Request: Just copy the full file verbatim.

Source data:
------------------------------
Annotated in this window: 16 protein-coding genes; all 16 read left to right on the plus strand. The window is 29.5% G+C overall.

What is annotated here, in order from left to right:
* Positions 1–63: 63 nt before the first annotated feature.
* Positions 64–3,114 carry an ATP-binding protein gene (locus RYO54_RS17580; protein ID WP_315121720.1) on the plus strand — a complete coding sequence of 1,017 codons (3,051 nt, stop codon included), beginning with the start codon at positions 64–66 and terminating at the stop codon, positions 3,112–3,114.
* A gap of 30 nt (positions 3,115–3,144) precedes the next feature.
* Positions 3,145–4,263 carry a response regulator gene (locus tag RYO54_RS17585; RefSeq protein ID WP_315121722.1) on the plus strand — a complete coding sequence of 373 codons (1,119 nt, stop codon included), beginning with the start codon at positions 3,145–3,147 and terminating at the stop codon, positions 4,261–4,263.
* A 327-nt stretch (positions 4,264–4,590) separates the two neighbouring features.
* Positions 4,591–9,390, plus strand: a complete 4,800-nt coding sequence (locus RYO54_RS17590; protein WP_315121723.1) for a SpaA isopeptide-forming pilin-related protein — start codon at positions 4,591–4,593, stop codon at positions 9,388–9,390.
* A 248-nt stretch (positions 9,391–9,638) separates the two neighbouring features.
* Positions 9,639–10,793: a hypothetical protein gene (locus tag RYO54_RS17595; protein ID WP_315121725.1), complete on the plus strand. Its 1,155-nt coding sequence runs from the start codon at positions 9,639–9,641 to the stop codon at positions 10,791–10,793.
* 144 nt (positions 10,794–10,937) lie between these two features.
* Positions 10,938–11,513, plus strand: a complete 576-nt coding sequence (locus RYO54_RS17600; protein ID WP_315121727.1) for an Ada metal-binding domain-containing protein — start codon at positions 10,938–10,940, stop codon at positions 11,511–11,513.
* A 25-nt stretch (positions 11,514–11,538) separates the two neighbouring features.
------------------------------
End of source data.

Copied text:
Annotated in this window: 16 protein-coding genes; all 16 read left to right on the plus strand. The window is 29.5% G+C overall.

What is annotated here, in order from left to right:
* Positions 1–63: 63 nt before the first annotated feature.
* Positions 64–3,114 carry an ATP-binding protein gene (locus RYO54_RS17580; protein ID WP_315121720.1) on the plus strand — a complete coding sequence of 1,017 codons (3,051 nt, stop codon included), beginning with the start codon at positions 64–66 and terminating at the stop codon, positions 3,112–3,114.
* A gap of 30 nt (positions 3,115–3,144) precedes the next feature.
* Positions 3,145–4,263 carry a response regulator gene (locus tag RYO54_RS17585; RefSeq protein ID WP_315121722.1) on the plus strand — a complete coding sequence of 373 codons (1,119 nt, stop codon included), beginning with the start codon at positions 3,145–3,147 and terminating at the stop codon, positions 4,261–4,263.
* A 327-nt stretch (positions 4,264–4,590) separates the two neighbouring features.
* Positions 4,591–9,390, plus strand: a complete 4,800-nt coding sequence (locus RYO54_RS17590; protein WP_315121723.1) for a SpaA isopeptide-forming pilin-related protein — start codon at positions 4,591–4,593, stop codon at positions 9,388–9,390.
* A 248-nt stretch (positions 9,391–9,638) separates the two neighbouring features.
* Positions 9,639–10,793: a hypothetical protein gene (locus tag RYO54_RS17595; protein ID WP_315121725.1), complete on the plus strand. Its 1,155-nt coding sequence runs from the start codon at positions 9,639–9,641 to the stop codon at positions 10,791–10,793.
* 144 nt (positions 10,794–10,937) lie between these two features.
* Positions 10,938–11,513, plus strand: a complete 576-nt coding sequence (locus RYO54_RS17600; protein ID WP_315121727.1) for an Ada metal-binding domain-containing protein — start codon at positions 10,938–10,940, stop codon at positions 11,511–11,513.
* A 25-nt stretch (positions 11,514–11,538) separates the two neighbouring features.